There was no change in Hubby. Still sedated, still medicated for everything, still operating on an anaphylaxis diagnosis. I left to go check on the girls (this is midnight or so) and take their pajamas and Baby's blankie to them. And maybe check on Uncle Josh...
First I stopped in the Family Waiting Room, gave what I could for an update and sent Hubby's dad to see him. At my inlaws', the kids were watching a movie and Josh explained that he'd fed them, but was careful for Li'l Artist's limitations, etc, and was doing well with such a job. I brought in pajamas, tucked everyone in and took my sisterinlaw's van back to the hospital (I wanted to leave my van and carseats with the kids, just in case). I got back to the hospital around 1 am or shortly thereafter, and my inlaws left. Mom did tell me, however, that the IV pump had beeped (they'd not plugged it in after the transfer to ICU, and its battery was complaining). Hubby had sat up and tried to get up, momentarily. She had gone over to say "Honey, you're in the hospital." I asked her if she'd been tempted to say, "Honey, you've been abducted by aliens!" or something, but apparently I am the only one with such a twisted sense of humor... I lied down about 1:30, but the incredible amount of grit that was on my pillowcase, no matter how often I brushed it or turned it over, prevented much rest.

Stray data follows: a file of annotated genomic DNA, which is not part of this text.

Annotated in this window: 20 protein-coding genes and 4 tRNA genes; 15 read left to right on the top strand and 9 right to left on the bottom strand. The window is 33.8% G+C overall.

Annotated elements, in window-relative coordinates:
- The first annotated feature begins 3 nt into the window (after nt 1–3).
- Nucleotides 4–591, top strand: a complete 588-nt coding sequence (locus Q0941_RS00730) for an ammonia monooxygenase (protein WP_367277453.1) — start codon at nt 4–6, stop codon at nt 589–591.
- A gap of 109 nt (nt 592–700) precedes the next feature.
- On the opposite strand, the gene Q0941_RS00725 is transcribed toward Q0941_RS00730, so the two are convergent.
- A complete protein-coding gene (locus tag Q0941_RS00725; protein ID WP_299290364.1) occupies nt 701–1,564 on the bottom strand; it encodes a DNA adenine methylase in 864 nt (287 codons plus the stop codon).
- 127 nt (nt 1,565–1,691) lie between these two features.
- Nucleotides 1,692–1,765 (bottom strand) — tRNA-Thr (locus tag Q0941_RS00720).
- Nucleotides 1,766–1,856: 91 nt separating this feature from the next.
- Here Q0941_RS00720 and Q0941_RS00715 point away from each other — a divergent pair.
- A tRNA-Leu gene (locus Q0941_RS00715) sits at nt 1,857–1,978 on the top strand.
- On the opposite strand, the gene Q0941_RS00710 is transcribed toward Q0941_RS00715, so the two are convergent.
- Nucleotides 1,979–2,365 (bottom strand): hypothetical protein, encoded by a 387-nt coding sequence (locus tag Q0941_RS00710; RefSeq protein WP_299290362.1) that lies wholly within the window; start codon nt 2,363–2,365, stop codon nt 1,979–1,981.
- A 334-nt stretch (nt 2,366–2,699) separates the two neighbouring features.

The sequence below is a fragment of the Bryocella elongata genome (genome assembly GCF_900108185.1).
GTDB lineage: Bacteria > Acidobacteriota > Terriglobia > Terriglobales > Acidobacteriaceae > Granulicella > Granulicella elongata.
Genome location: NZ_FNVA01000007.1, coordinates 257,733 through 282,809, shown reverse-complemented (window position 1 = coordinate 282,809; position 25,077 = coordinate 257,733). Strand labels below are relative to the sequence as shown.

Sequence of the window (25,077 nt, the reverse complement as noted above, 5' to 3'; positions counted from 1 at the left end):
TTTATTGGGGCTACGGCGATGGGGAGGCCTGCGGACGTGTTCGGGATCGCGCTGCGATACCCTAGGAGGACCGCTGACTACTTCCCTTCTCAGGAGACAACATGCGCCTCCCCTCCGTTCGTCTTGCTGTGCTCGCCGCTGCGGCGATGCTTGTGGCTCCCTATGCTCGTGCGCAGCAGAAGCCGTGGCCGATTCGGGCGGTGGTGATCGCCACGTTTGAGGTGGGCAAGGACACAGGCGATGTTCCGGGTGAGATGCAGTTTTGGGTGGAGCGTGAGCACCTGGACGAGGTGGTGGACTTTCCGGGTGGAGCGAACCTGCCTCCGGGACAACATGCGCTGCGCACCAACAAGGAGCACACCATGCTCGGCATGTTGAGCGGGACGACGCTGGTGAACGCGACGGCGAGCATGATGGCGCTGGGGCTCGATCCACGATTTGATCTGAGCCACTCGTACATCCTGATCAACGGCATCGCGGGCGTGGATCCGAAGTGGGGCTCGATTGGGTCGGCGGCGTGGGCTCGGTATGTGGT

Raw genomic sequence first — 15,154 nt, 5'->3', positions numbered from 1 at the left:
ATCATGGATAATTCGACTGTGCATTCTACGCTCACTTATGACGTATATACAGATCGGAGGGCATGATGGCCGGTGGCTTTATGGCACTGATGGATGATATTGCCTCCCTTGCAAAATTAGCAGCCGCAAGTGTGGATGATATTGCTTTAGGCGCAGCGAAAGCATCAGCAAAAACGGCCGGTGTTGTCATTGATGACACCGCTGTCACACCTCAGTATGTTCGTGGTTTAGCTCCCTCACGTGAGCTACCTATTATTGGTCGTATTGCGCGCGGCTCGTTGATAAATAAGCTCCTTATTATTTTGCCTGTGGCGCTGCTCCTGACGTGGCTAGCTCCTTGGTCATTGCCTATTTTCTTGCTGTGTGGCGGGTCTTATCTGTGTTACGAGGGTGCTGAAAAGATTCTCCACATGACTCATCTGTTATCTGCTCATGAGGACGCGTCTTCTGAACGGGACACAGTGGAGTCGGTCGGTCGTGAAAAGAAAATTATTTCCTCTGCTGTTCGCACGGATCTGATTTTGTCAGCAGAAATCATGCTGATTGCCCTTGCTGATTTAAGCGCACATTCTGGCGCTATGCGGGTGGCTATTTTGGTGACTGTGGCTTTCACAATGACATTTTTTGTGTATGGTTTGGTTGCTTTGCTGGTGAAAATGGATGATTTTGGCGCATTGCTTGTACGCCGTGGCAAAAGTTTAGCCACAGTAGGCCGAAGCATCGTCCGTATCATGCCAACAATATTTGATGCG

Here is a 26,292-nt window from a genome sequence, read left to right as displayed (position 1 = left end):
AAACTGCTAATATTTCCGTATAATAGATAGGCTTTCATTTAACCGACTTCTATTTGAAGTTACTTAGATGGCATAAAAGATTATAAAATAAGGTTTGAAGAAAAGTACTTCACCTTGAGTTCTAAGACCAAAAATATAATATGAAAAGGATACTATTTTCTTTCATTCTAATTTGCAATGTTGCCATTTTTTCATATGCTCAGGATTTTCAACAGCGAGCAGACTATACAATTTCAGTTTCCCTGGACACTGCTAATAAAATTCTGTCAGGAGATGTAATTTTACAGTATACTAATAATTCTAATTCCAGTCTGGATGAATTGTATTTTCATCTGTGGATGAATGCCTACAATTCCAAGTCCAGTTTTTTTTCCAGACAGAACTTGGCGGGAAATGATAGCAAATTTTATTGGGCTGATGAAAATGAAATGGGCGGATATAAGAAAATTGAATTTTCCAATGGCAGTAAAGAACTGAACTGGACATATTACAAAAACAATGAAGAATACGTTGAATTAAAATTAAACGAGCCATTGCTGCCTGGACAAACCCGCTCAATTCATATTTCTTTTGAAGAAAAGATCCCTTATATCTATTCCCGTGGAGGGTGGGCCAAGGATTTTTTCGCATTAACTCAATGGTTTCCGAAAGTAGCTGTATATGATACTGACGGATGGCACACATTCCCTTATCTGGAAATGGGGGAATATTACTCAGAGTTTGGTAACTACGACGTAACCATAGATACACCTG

I got up when they came to... swab... his mouth. It was like a dentist vacuum/spray and a spongey swab, which they inserted in the last little bit of open space left in his mouth. He opened his eyes at this point too, but slept again soon.